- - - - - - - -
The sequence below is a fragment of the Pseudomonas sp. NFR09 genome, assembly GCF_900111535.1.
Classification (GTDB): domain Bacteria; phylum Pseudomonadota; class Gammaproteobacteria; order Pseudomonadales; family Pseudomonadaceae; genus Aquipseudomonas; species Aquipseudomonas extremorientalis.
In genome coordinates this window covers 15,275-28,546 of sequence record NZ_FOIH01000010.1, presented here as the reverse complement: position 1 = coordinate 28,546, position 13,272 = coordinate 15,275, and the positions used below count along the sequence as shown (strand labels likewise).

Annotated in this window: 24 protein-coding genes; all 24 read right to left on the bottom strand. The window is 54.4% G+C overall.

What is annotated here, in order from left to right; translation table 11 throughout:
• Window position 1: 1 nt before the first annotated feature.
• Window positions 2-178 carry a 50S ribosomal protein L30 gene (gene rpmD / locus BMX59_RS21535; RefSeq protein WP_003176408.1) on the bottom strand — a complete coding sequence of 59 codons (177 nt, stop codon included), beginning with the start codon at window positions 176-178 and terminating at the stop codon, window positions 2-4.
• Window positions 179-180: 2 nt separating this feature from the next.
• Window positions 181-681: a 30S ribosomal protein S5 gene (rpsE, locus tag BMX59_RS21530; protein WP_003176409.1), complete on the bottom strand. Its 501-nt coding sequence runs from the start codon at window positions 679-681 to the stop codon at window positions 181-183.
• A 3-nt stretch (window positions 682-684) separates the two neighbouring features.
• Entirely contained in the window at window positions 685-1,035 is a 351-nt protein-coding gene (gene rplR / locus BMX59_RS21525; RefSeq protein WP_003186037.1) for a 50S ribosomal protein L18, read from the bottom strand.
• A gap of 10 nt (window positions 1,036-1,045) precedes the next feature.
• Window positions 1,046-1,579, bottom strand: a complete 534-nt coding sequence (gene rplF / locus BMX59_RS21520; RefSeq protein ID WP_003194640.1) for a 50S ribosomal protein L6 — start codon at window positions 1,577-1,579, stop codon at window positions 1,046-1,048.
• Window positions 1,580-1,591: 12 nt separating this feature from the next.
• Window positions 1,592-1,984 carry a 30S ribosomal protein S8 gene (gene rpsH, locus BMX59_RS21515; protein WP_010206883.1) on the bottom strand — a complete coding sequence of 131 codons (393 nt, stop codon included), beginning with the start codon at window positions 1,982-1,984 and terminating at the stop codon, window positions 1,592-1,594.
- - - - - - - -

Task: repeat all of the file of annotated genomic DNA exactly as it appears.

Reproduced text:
The sequence below is a fragment of the Pseudomonas sp. NFR09 genome, assembly GCF_900111535.1.
Classification (GTDB): domain Bacteria; phylum Pseudomonadota; class Gammaproteobacteria; order Pseudomonadales; family Pseudomonadaceae; genus Aquipseudomonas; species Aquipseudomonas extremorientalis.
In genome coordinates this window covers 15,275-28,546 of sequence record NZ_FOIH01000010.1, presented here as the reverse complement: position 1 = coordinate 28,546, position 13,272 = coordinate 15,275, and the positions used below count along the sequence as shown (strand labels likewise).

Annotated in this window: 24 protein-coding genes; all 24 read right to left on the bottom strand. The window is 54.4% G+C overall.

What is annotated here, in order from left to right; translation table 11 throughout:
• Window position 1: 1 nt before the first annotated feature.
• Window positions 2-178 carry a 50S ribosomal protein L30 gene (gene rpmD / locus BMX59_RS21535; RefSeq protein WP_003176408.1) on the bottom strand — a complete coding sequence of 59 codons (177 nt, stop codon included), beginning with the start codon at window positions 176-178 and terminating at the stop codon, window positions 2-4.
• Window positions 179-180: 2 nt separating this feature from the next.
• Window positions 181-681: a 30S ribosomal protein S5 gene (rpsE, locus tag BMX59_RS21530; protein WP_003176409.1), complete on the bottom strand. Its 501-nt coding sequence runs from the start codon at window positions 679-681 to the stop codon at window positions 181-183.
• A 3-nt stretch (window positions 682-684) separates the two neighbouring features.
• Entirely contained in the window at window positions 685-1,035 is a 351-nt protein-coding gene (gene rplR / locus BMX59_RS21525; RefSeq protein WP_003186037.1) for a 50S ribosomal protein L18, read from the bottom strand.
• A gap of 10 nt (window positions 1,036-1,045) precedes the next feature.
• Window positions 1,046-1,579, bottom strand: a complete 534-nt coding sequence (gene rplF / locus BMX59_RS21520; RefSeq protein ID WP_003194640.1) for a 50S ribosomal protein L6 — start codon at window positions 1,577-1,579, stop codon at window positions 1,046-1,048.
• Window positions 1,580-1,591: 12 nt separating this feature from the next.
• Window positions 1,592-1,984 carry a 30S ribosomal protein S8 gene (gene rpsH, locus BMX59_RS21515; protein WP_010206883.1) on the bottom strand — a complete coding sequence of 131 codons (393 nt, stop codon included), beginning with the start codon at window positions 1,982-1,984 and terminating at the stop codon, window positions 1,592-1,594.